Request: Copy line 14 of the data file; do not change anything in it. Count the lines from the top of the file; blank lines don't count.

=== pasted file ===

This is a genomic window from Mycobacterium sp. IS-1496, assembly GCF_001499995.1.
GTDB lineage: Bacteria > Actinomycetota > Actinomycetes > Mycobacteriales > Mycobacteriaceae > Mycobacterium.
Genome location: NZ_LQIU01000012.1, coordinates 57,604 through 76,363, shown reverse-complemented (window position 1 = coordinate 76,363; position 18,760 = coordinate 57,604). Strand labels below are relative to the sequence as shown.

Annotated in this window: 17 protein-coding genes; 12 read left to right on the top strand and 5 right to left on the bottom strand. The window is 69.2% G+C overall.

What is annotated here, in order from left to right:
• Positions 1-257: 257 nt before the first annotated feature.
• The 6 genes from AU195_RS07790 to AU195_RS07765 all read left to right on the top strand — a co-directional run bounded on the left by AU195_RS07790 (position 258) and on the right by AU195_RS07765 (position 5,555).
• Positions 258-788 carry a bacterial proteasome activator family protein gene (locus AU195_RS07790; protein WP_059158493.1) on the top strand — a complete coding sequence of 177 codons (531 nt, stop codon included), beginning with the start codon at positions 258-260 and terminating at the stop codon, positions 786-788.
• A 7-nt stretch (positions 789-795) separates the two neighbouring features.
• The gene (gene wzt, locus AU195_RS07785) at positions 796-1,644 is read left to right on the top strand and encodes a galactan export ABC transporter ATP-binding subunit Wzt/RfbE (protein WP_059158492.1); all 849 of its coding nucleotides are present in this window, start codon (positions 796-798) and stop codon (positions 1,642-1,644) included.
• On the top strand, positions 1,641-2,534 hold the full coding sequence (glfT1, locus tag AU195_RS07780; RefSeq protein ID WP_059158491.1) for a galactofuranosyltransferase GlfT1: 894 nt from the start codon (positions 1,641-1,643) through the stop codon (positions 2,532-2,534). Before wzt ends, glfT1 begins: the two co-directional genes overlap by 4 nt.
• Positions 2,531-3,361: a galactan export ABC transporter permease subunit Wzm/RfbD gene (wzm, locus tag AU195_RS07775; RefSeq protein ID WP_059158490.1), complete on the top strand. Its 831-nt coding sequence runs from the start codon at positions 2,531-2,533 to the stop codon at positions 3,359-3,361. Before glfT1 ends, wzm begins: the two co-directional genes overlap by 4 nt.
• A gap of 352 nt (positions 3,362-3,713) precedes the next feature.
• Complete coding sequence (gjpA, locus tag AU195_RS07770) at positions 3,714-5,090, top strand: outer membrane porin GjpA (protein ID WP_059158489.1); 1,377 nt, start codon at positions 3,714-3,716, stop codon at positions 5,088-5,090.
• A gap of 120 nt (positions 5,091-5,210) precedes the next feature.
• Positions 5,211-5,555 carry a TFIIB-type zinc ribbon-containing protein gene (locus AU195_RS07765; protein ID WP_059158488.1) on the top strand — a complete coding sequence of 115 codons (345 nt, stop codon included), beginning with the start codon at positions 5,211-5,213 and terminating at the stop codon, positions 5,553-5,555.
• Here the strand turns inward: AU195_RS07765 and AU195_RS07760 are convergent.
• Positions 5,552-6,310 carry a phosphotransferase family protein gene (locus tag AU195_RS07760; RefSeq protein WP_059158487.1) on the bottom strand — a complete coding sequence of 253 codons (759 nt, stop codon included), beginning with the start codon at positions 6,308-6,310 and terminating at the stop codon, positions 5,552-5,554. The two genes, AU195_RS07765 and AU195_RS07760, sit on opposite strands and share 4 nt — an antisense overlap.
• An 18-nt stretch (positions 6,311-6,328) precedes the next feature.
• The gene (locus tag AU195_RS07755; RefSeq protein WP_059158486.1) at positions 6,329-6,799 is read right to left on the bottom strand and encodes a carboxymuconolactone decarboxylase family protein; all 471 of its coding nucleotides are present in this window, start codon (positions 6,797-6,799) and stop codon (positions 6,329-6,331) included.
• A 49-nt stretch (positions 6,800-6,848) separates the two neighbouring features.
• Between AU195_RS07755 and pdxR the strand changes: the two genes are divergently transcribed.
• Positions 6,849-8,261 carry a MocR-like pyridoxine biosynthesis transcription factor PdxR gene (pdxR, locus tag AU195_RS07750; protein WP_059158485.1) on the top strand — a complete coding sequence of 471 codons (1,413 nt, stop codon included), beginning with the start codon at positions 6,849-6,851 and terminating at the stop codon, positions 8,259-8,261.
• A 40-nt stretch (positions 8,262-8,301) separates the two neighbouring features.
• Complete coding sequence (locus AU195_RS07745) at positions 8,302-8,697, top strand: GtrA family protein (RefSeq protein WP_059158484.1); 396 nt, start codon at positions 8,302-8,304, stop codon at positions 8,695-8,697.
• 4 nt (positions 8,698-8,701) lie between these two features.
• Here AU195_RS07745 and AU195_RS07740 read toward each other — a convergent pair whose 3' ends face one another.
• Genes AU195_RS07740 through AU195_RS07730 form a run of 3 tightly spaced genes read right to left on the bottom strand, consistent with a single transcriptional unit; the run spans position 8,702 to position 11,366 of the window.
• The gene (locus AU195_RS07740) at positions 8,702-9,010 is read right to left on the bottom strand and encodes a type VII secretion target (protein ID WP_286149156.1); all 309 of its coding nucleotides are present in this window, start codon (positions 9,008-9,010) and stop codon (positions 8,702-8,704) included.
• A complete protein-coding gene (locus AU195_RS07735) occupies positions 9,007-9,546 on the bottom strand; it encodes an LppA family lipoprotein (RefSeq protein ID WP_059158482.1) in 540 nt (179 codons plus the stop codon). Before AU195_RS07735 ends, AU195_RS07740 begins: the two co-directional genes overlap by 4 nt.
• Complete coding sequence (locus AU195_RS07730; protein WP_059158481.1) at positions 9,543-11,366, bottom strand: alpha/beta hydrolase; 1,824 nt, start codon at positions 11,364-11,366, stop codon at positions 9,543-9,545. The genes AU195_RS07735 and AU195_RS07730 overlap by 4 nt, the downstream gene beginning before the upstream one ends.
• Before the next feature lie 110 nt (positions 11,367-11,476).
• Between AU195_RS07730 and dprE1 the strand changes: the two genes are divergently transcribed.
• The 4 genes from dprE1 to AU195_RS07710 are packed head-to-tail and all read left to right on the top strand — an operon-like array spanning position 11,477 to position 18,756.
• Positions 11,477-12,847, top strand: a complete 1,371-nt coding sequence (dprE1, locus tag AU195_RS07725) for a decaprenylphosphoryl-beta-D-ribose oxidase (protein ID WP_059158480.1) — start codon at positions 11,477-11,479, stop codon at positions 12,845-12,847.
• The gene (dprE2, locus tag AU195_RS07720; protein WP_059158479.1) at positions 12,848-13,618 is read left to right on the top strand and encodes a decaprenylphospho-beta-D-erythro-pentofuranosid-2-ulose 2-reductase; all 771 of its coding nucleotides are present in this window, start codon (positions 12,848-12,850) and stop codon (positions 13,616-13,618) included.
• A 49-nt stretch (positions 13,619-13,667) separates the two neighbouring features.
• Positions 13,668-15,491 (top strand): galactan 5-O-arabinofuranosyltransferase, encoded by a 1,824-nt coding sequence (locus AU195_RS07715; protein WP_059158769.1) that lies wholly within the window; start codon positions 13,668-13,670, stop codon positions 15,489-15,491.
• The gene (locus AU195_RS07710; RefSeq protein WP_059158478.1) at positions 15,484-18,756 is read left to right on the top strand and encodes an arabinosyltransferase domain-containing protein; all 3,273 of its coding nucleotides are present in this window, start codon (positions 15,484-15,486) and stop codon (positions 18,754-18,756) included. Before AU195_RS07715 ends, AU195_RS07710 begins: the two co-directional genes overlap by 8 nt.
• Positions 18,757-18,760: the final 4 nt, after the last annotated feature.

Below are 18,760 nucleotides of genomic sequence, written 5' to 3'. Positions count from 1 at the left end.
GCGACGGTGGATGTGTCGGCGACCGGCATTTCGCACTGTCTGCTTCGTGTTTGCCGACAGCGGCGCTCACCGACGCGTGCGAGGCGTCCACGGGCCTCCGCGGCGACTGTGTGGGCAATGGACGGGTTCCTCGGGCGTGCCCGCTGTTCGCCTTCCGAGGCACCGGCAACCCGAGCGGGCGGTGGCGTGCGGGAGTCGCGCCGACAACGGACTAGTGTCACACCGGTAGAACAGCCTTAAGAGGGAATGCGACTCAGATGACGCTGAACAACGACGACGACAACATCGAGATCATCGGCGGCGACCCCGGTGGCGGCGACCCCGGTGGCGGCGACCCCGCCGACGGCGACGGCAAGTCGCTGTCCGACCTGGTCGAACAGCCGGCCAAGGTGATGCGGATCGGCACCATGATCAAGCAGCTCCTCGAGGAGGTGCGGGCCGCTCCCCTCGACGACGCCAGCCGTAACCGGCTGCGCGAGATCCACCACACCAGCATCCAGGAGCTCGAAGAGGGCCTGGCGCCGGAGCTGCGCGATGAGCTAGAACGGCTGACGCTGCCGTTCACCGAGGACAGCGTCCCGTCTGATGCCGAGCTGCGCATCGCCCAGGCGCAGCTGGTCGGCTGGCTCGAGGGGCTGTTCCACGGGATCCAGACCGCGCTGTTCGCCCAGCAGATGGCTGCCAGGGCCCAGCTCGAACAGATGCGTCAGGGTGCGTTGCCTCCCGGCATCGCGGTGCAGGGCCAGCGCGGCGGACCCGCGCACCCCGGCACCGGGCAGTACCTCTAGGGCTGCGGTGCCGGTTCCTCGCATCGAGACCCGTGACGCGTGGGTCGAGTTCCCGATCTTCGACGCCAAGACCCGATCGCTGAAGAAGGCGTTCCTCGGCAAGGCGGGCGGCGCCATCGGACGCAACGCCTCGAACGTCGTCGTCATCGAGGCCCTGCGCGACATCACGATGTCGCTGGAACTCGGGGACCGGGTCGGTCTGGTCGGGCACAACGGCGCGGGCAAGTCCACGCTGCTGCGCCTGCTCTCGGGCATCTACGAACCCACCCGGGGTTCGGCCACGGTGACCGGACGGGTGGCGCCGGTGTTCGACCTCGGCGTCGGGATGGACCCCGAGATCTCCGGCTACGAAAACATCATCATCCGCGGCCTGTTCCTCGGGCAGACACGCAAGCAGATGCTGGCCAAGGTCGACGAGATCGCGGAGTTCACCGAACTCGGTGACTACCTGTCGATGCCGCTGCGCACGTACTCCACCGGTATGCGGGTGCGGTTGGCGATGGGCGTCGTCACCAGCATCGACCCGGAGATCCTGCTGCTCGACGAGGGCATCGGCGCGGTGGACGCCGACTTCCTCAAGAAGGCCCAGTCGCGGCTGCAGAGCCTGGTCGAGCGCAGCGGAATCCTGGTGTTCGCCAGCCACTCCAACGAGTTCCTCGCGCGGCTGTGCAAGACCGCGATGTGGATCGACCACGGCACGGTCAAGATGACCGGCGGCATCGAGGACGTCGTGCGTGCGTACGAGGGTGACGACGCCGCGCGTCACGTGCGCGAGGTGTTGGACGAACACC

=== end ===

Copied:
• Complete coding sequence (gjpA, locus tag AU195_RS07770) at positions 3,714-5,090, top strand: outer membrane porin GjpA (protein ID WP_059158489.1); 1,377 nt, start codon at positions 3,714-3,716, stop codon at positions 5,088-5,090.